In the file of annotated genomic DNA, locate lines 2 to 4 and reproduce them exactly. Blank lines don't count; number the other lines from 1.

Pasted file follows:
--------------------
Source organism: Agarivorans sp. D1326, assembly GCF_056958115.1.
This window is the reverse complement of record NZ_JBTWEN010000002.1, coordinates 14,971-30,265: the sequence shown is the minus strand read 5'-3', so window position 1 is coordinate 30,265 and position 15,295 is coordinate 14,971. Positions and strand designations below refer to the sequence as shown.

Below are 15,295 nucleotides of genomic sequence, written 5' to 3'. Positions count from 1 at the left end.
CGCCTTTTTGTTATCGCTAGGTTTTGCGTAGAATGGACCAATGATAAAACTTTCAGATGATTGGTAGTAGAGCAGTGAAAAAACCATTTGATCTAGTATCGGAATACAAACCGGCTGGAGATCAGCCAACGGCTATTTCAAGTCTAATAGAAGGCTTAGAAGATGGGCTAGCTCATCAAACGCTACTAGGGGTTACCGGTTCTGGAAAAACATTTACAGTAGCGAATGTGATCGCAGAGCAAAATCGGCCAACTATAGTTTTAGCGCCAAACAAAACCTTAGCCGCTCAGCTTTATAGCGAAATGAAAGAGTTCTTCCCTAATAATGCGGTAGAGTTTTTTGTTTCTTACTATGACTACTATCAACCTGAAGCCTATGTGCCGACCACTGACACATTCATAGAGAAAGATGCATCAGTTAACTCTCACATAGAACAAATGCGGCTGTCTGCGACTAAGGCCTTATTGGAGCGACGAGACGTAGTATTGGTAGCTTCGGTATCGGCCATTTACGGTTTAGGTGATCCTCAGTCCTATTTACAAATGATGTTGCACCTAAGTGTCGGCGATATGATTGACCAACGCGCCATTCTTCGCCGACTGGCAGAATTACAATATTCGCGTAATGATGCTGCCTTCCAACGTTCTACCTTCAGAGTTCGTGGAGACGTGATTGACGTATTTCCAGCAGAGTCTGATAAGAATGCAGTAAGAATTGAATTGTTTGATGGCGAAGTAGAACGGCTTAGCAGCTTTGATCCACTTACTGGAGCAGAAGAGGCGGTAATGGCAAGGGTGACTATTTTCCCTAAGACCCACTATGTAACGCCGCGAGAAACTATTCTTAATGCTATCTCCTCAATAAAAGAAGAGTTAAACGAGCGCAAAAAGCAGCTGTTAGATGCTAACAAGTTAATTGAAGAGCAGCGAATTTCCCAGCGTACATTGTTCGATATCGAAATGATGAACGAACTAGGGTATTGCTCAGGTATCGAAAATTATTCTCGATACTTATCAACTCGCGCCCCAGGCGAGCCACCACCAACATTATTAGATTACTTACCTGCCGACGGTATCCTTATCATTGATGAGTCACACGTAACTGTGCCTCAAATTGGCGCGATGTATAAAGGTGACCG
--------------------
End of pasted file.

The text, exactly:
This window is the reverse complement of record NZ_JBTWEN010000002.1, coordinates 14,971-30,265: the sequence shown is the minus strand read 5'-3', so window position 1 is coordinate 30,265 and position 15,295 is coordinate 14,971. Positions and strand designations below refer to the sequence as shown.

Below are 15,295 nucleotides of genomic sequence, written 5' to 3'. Positions count from 1 at the left end.
CGCCTTTTTGTTATCGCTAGGTTTTGCGTAGAATGGACCAATGATAAAACTTTCAGATGATTGGTAGTAGAGCAGTGAAAAAACCATTTGATCTAGTATCGGAATACAAACCGGCTGGAGATCAGCCAACGGCTATTTCAAGTCTAATAGAAGGCTTAGAAGATGGGCTAGCTCATCAAACGCTACTAGGGGTTACCGGTTCTGGAAAAACATTTACAGTAGCGAATGTGATCGCAGAGCAAAATCGGCCAACTATAGTTTTAGCGCCAAACAAAACCTTAGCCGCTCAGCTTTATAGCGAAATGAAAGAGTTCTTCCCTAATAATGCGGTAGAGTTTTTTGTTTCTTACTATGACTACTATCAACCTGAAGCCTATGTGCCGACCACTGACACATTCATAGAGAAAGATGCATCAGTTAACTCTCACATAGAACAAATGCGGCTGTCTGCGACTAAGGCCTTATTGGAGCGACGAGACGTAGTATTGGTAGCTTCGGTATCGGCCATTTACGGTTTAGGTGATCCTCAGTCCTATTTACAAATGATGTTGCACCTAAGTGTCGGCGATATGATTGACCAACGCGCCATTCTTCGCCGACTGGCAGAATTACAATATTCGCGTAATGATGCTGCCTTCCAACGTTCTACCTTCAGAGTTCGTGGAGACGTGATTGACGTATTTCCAGCAGAGTCTGATAAGAATGCAGTAAGAATTGAATTGTTTGATGGCGAAGTAGAACGGCTTAGCAGCTTTGATCCACTTACTGGAGCAGAAGAGGCGGTAATGGCAAGGGTGACTATTTTCCCTAAGACCCACTATGTAACGCCGCGAGAAACTATTCTTAATGCTATCTCCTCAATAAAAGAAGAGTTAAACGAGCGCAAAAAGCAGCTGTTAGATGCTAACAAGTTAATTGAAGAGCAGCGAATTTCCCAGCGTACATTGTTCGATATCGAAATGATGAACGAACTAGGGTATTGCTCAGGTATCGAAAATTATTCTCGATACTTATCAACTCGCGCCCCAGGCGAGCCACCACCAACATTATTAGATTACTTACCTGCCGACGGTATCCTTATCATTGATGAGTCACACGTAACTGTGCCTCAAATTGGCGCGATGTATAAAGGTGACCG